Had maintained neutrality from 1954-1970 under Prince Norodom Sihanouk
Bombing destabilizes Cambodia and helps small Communist movement (Khmer Rouge) recruit followers
1970 coup by Gen. Lon Nol makes new Cambodian gov’t
U.S. invades on ground in 1970
My Lai Massacre, 3/16/68
Massacre revealed after long cover-up
American unit kills 500 unarmed civilians
No hostile fire
Four hours, with breaks
Military cover-up
Is this war criminal?
Jackson State College
May 14, 1970
80 Miss. Highway patrolmen fire shotguns at women’s dormitory.
Two killed, nine wounded
Roots of 1960s and 1970s Women’s Movement
Women in labor movement (union membership from 800,000 to 3 million from 1941 to 1952). Labor activists win Equal Pay for Equal Work Bill--1963
Civil Rights Movement—both a training ground for women activists and reminder of their own second class status
Rejection of the “feminine mystique”—claim that roles of housewife and mother were the highest (and only) forms of “true” womanhood
Gloria Steinem
Grew up in Toledo, Ohio in the 1930s and ’40s.
Smith College ’56
Journalist and author
Founding editor of Ms. Magazine, 1972
Title VII
Women activists (including Congress-woman Martha Griffiths) pushed for inclusion of sex as category.
Actually put in bill by Chair of Rules Committee—VA segregationist Howard Smith as a tactic to kill bill.
Though it would give northerners a way to vote against it without seeming like racists.
National Organization of Women (NOW) Founded in 1966
“The purpose of NOW is to take action to bring women into full participation in the mainstream of American society now, exercising all the privileges and responsibilities thereof in truly equal partnership with men.”
Women’s Liberation Movement
Protest at 1968 “Miss America Pageant”
“Objectification”
“Freedom Trash Can” (girdles, wigs, false eyelashes)
Miss America is a “walking commercial,” “military death mascot,” “conformity is the key to the crown”
New York Radical Women: 1968 Protest of Miss America Pageant
“The Pageant contestants epitomize the roles we are all forced to play as women. . .to compete for male approval, enslaved by ludicrous ‘beauty’ standards we ourselves are conditioned to take seriously.”
“Racism with Roses: Since its inception in 1921, the Pageant has not had one Black finalist.”
Wilma Rudolph, 1940-1994
Winner of 3 Gold Medals—1960 Olympics
Childhood polio kept her from walking without a brace until age 12
TN segregated schools—Tennessee State—famous track program for women
Media and Women Athletes
Routinely question whether women athletes are sufficiently “feminine” or not
“In a field of female endeavor in which the greatest stars have often been characterized by overdeveloped muscles and underdeveloped glands, Wilma Rudolph has long, lissome legs and a pert charm.” Time Magazine, 1960
Title IX of Education Act, 1972
Outlawed sexual discrimination in schools that receive federal aid. (Virtually all schools affected)
At first the implications for sport ignored, and then evaded, but eventually had profound affect on increasing participation of girls and women in school sports programs. Teams and scholarships.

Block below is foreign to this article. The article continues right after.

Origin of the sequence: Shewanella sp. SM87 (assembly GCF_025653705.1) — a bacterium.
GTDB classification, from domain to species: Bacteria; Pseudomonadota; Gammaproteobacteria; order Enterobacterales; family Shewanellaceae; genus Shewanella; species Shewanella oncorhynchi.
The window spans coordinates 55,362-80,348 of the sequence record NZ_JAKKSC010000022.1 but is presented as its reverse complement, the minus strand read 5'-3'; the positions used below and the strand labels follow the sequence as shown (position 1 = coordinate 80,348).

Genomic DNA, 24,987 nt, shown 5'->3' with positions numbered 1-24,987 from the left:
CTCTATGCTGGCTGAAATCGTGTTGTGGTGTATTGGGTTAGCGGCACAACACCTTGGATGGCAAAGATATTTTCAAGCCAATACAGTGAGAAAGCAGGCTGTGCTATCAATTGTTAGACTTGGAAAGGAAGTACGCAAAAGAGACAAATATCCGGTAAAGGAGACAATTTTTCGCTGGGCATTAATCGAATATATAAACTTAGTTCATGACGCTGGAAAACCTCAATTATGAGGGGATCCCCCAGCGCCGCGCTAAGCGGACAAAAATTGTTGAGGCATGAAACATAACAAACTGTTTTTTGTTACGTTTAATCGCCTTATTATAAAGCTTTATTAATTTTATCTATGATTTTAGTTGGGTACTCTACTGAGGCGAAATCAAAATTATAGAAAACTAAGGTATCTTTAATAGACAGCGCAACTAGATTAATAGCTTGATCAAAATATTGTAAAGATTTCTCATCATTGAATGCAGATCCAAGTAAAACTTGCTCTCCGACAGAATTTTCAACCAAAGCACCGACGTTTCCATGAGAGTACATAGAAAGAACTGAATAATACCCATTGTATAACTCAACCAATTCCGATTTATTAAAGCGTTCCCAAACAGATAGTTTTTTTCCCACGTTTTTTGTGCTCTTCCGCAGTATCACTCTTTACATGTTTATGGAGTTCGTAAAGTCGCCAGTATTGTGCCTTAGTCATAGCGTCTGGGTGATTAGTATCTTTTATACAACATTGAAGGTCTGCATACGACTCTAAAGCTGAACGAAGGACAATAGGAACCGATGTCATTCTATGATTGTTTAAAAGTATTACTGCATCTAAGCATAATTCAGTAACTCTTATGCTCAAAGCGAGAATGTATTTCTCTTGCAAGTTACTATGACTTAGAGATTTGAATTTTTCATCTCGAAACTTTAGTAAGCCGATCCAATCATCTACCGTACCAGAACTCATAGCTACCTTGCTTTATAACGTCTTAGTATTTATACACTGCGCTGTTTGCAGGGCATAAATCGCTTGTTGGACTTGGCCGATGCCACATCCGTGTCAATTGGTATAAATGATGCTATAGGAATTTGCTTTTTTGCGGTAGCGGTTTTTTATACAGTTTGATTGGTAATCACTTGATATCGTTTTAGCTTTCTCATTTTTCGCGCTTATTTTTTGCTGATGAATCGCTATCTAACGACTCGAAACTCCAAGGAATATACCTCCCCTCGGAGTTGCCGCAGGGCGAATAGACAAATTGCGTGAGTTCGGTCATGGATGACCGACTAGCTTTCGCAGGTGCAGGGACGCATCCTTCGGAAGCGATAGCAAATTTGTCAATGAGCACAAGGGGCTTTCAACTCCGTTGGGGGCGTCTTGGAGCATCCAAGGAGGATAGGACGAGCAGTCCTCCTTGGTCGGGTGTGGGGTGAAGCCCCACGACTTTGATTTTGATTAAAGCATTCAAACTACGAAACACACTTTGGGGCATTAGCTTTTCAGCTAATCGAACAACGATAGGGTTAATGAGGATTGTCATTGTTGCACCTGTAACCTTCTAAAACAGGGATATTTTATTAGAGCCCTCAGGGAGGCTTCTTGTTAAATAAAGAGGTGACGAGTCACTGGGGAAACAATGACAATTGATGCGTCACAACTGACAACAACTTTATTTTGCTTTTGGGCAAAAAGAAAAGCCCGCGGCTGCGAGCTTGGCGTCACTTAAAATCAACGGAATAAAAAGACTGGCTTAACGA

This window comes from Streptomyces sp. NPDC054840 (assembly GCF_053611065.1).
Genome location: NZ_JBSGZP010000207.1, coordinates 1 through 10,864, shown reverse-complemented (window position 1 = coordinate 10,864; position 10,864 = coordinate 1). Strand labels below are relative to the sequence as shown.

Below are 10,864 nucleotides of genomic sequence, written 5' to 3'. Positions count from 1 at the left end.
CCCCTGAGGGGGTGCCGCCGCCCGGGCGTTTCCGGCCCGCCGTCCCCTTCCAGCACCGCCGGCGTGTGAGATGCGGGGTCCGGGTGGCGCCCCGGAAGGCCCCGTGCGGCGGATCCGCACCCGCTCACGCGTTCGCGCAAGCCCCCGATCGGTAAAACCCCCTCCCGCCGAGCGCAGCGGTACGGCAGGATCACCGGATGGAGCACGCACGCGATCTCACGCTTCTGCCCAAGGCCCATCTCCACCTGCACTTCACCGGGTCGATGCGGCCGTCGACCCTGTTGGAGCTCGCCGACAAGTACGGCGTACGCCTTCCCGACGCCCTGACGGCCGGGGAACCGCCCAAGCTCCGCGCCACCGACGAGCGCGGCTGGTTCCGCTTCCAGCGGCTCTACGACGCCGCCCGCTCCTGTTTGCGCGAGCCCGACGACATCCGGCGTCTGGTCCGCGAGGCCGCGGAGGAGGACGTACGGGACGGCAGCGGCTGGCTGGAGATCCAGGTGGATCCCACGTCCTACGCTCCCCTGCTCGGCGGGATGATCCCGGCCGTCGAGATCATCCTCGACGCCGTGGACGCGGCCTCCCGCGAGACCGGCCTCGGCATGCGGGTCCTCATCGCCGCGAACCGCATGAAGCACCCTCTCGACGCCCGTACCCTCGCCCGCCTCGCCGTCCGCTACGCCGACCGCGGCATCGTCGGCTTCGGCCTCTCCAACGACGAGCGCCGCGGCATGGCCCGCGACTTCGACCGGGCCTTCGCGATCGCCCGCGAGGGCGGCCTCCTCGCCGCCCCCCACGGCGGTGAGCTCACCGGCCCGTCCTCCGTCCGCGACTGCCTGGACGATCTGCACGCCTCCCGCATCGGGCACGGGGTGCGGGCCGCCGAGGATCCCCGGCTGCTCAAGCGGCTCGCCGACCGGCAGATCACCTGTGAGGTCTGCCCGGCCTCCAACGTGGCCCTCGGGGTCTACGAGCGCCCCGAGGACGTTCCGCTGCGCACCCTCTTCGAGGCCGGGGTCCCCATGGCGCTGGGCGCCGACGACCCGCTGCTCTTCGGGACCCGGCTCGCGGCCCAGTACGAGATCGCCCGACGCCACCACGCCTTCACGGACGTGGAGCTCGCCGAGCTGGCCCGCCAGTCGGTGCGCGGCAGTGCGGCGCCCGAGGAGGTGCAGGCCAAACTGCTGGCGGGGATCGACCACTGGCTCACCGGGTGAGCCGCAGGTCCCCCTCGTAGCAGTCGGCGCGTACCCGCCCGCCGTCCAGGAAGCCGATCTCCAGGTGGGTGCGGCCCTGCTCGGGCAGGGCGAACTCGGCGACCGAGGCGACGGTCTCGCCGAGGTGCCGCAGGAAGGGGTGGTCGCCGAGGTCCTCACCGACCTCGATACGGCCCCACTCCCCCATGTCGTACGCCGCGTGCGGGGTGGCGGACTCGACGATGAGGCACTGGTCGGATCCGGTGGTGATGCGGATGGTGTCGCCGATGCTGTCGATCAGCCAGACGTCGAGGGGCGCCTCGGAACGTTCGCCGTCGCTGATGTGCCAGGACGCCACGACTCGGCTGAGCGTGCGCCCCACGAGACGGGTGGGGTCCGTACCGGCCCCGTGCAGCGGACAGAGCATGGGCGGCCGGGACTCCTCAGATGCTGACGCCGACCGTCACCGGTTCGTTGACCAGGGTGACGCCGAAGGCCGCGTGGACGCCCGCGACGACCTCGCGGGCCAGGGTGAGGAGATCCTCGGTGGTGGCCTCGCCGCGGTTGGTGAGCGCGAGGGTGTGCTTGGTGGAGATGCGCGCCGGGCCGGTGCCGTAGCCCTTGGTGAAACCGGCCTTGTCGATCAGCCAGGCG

Billie Jean King
King—working-class CA background
Challenged elitism and sexism of prof. tennis.
Led fight to end gross disparities in prize money
Billy Jean King and Bobby Riggs
“Battle of the Sexes”—1973
Riggs, 55, former champion and self-described “male chauvinist pig”
King, 29, defeats him in Houston Astro-
dome—48 million TV viewers
Achievements of Women’s Movement
Economic: now see women in virtually every kind of job and level of authority
Political: No female president, but many gains at lower elected offices
Social: less rigid and confining definitions of “normal” gender roles
Law: Sanctions tougher on sexual assault, abuse, and harassment
“Pro-Choice” v. “Pro-Life”
Most in women’s movement advocate “reproductive rights,” including right to abortion (but extremely divisive issue)
Supreme Court sanctions in Roe V. Wade (1973)
Republicans embrace “social issues,” opposing abortion, laws against prayer in school, tolerance for drugs or crime (begins to draw working-class voters who had been “New Deal” Democrats)
Watergate—Main Points
Willingness to Commit Crimes to Silence Dissent and Maintain Power
Not just dirty tricks in an election year
Origins of Watergate date from beginning of Nixon presidency—in effort to attack and silence political opponents (especially the antiwar movement)
Daniel Ellsberg
“Hawk” turned “Dove”
Former defense analyst at RAND
Insider who risked imprisonment by giving “Pentagon Papers” to NY Times
Nixon orders “Plumbers” to go after Ellsberg
Ellsberg
Chile
Salvador Allende—socialist physician elected president in 1970
U.S. cuts aid, supports military coup. Allende overthrown and murdered. General Augusto Pinochet imposes repressive dictatorship.
“I don’t see why we need to stand by and watch a country go communist due to the irresponsibility of its people.” Henry Kissinger
1972 Election
Dirty Tricks—helped destroy candidacy of strongest opponent—Edmund Muskie—who dropped out
Break-in at Democratic Headquarters (Watergate)
Illegal demands for corporate campaign money. “It was shakedown.” George Steinbrenner
The “Tapes”
At key moment in Senate investigations, a minor official reveals that Nixon had tape-recorded Oval Office conversations
Had hoped tapes would be used by historians to document his triumphs
Instead they proved his guilt
Ultimately Supreme Court requires Nixon to turn over all the tapes
Moon Landing
July 20, 1969--Apollo 11
Buzz Aldrin photographed by Neil Armstrong (reflected in visor)
“One small step for a man, one giant leap for mankind”
1st of 6 times humans landed on moon
1973-4 Oil Embargo by Arab States
Halt in Oil Shipments to U.S. (anger over U.S. support of Israel)
Only 12 % of U.S. supply but created long lines
Gas up from 40 to 55 cents
6 % of world’s population uses 40 % of resources
Will U.S. remain rich?
President Jimmy Carter, 1977-81
Born-again Christian from Georgia (Gov.)
“I’ll never lie to you.”
Energy crisis
Inflation
Hostage Crisis
Sense of American Decline—blamed on Carter
Iraqi Drone
Unmanned Aerial Vehicle
Before war Air Force intelligence concludes they cannot be used for dispensing bio or chemical weapons
Bush admin. claimed they might even attack US.
Moon Landing
July 20, 1969--Apollo 11
Buzz Aldrin photographed by Neil Armstrong (reflected in visor)
“One small step for a man, one giant leap for mankind”
1st of 6 times humans landed on moon
1973-4 Oil Embargo by Arab States
Halt in Oil Shipments to U.S. (anger over U.S. support of Israel)
Only 12 % of U.S. supply but created long lines
Gas up from 40 to 55 cents
6 % of world’s population uses 40 % of resources
Will U.S. remain rich?
President Jimmy Carter, 1977-81
Born-again Christian from Georgia (Gov.)
“I’ll never lie to you.”
Energy crisis
Inflation
Hostage Crisis
Sense of American Decline—blamed on Carter
Iraqi Drone
Unmanned Aerial Vehicle
Before war Air Force intelligence concludes they cannot be used for dispensing bio or chemical weapons
Bush admin. claimed they might even attack US.